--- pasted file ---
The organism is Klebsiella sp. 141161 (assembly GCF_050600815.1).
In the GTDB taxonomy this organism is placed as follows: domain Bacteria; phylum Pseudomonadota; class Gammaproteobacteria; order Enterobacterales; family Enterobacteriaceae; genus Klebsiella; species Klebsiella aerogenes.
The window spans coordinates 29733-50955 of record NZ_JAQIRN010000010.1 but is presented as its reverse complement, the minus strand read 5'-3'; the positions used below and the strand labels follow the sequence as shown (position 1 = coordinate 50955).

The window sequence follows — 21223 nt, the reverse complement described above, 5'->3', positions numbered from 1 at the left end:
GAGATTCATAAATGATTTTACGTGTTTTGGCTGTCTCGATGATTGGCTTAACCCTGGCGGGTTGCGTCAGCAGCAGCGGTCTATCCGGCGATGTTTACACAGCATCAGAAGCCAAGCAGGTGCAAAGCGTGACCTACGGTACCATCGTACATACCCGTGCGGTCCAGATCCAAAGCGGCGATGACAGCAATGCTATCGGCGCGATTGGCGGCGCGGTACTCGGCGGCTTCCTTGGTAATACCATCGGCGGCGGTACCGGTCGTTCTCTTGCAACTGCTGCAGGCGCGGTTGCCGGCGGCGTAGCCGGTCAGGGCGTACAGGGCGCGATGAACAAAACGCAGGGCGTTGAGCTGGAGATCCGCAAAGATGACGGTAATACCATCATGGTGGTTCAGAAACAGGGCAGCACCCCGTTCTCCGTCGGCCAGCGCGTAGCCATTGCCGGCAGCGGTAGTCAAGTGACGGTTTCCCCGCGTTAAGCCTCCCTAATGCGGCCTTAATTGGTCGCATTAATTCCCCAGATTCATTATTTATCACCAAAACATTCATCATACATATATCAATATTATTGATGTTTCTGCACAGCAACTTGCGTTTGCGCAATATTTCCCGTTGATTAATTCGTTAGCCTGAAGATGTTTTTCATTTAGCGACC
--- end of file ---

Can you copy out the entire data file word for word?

The organism is Klebsiella sp. 141161 (assembly GCF_050600815.1).
In the GTDB taxonomy this organism is placed as follows: domain Bacteria; phylum Pseudomonadota; class Gammaproteobacteria; order Enterobacterales; family Enterobacteriaceae; genus Klebsiella; species Klebsiella aerogenes.
The window spans coordinates 29733-50955 of record NZ_JAQIRN010000010.1 but is presented as its reverse complement, the minus strand read 5'-3'; the positions used below and the strand labels follow the sequence as shown (position 1 = coordinate 50955).

The window sequence follows — 21223 nt, the reverse complement described above, 5'->3', positions numbered from 1 at the left end:
GAGATTCATAAATGATTTTACGTGTTTTGGCTGTCTCGATGATTGGCTTAACCCTGGCGGGTTGCGTCAGCAGCAGCGGTCTATCCGGCGATGTTTACACAGCATCAGAAGCCAAGCAGGTGCAAAGCGTGACCTACGGTACCATCGTACATACCCGTGCGGTCCAGATCCAAAGCGGCGATGACAGCAATGCTATCGGCGCGATTGGCGGCGCGGTACTCGGCGGCTTCCTTGGTAATACCATCGGCGGCGGTACCGGTCGTTCTCTTGCAACTGCTGCAGGCGCGGTTGCCGGCGGCGTAGCCGGTCAGGGCGTACAGGGCGCGATGAACAAAACGCAGGGCGTTGAGCTGGAGATCCGCAAAGATGACGGTAATACCATCATGGTGGTTCAGAAACAGGGCAGCACCCCGTTCTCCGTCGGCCAGCGCGTAGCCATTGCCGGCAGCGGTAGTCAAGTGACGGTTTCCCCGCGTTAAGCCTCCCTAATGCGGCCTTAATTGGTCGCATTAATTCCCCAGATTCATTATTTATCACCAAAACATTCATCATACATATATCAATATTATTGATGTTTCTGCACAGCAACTTGCGTTTGCGCAATATTTCCCGTTGATTAATTCGTTAGCCTGAAGATGTTTTTCATTTAGCGACC